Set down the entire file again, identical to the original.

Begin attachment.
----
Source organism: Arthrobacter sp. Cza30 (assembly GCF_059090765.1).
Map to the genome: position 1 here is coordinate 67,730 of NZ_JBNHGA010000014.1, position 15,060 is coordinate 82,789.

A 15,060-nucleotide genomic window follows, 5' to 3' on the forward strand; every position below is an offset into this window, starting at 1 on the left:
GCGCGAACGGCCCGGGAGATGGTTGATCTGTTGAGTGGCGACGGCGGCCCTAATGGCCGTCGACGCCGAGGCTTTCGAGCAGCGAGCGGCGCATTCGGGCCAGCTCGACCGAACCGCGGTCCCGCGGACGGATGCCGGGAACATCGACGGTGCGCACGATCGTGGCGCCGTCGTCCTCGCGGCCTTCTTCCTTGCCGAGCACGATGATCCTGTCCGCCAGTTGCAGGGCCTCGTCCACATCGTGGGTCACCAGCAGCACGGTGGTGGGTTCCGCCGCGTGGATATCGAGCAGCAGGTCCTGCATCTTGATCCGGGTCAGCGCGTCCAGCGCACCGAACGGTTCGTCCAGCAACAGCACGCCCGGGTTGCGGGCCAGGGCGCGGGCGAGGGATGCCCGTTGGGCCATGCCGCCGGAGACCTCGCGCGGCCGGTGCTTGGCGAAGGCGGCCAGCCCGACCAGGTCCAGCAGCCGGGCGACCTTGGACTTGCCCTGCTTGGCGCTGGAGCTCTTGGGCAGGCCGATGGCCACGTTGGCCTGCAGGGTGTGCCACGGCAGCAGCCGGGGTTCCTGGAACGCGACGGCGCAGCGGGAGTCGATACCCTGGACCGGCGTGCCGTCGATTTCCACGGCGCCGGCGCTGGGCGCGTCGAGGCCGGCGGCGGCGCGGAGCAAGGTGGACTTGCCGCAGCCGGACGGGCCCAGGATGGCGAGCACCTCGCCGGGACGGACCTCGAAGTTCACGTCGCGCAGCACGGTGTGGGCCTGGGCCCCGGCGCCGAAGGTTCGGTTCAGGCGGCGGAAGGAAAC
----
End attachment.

Source organism: Arthrobacter sp. Cza30 (assembly GCF_059090765.1).
Map to the genome: position 1 here is coordinate 67,730 of NZ_JBNHGA010000014.1, position 15,060 is coordinate 82,789.

A 15,060-nucleotide genomic window follows, 5' to 3' on the forward strand; every position below is an offset into this window, starting at 1 on the left:
GCGCGAACGGCCCGGGAGATGGTTGATCTGTTGAGTGGCGACGGCGGCCCTAATGGCCGTCGACGCCGAGGCTTTCGAGCAGCGAGCGGCGCATTCGGGCCAGCTCGACCGAACCGCGGTCCCGCGGACGGATGCCGGGAACATCGACGGTGCGCACGATCGTGGCGCCGTCGTCCTCGCGGCCTTCTTCCTTGCCGAGCACGATGATCCTGTCCGCCAGTTGCAGGGCCTCGTCCACATCGTGGGTCACCAGCAGCACGGTGGTGGGTTCCGCCGCGTGGATATCGAGCAGCAGGTCCTGCATCTTGATCCGGGTCAGCGCGTCCAGCGCACCGAACGGTTCGTCCAGCAACAGCACGCCCGGGTTGCGGGCCAGGGCGCGGGCGAGGGATGCCCGTTGGGCCATGCCGCCGGAGACCTCGCGCGGCCGGTGCTTGGCGAAGGCGGCCAGCCCGACCAGGTCCAGCAGCCGGGCGACCTTGGACTTGCCCTGCTTGGCGCTGGAGCTCTTGGGCAGGCCGATGGCCACGTTGGCCTGCAGGGTGTGCCACGGCAGCAGCCGGGGTTCCTGGAACGCGACGGCGCAGCGGGAGTCGATACCCTGGACCGGCGTGCCGTCGATTTCCACGGCGCCGGCGCTGGGCGCGTCGAGGCCGGCGGCGGCGCGGAGCAAGGTGGACTTGCCGCAGCCGGACGGGCCCAGGATGGCGAGCACCTCGCCGGGACGGACCTCGAAGTTCACGTCGCGCAGCACGGTGTGGGCCTGGGCCCCGGCGCCGAAGGTTCGGTTCAGGCGGCGGAAGGAAAC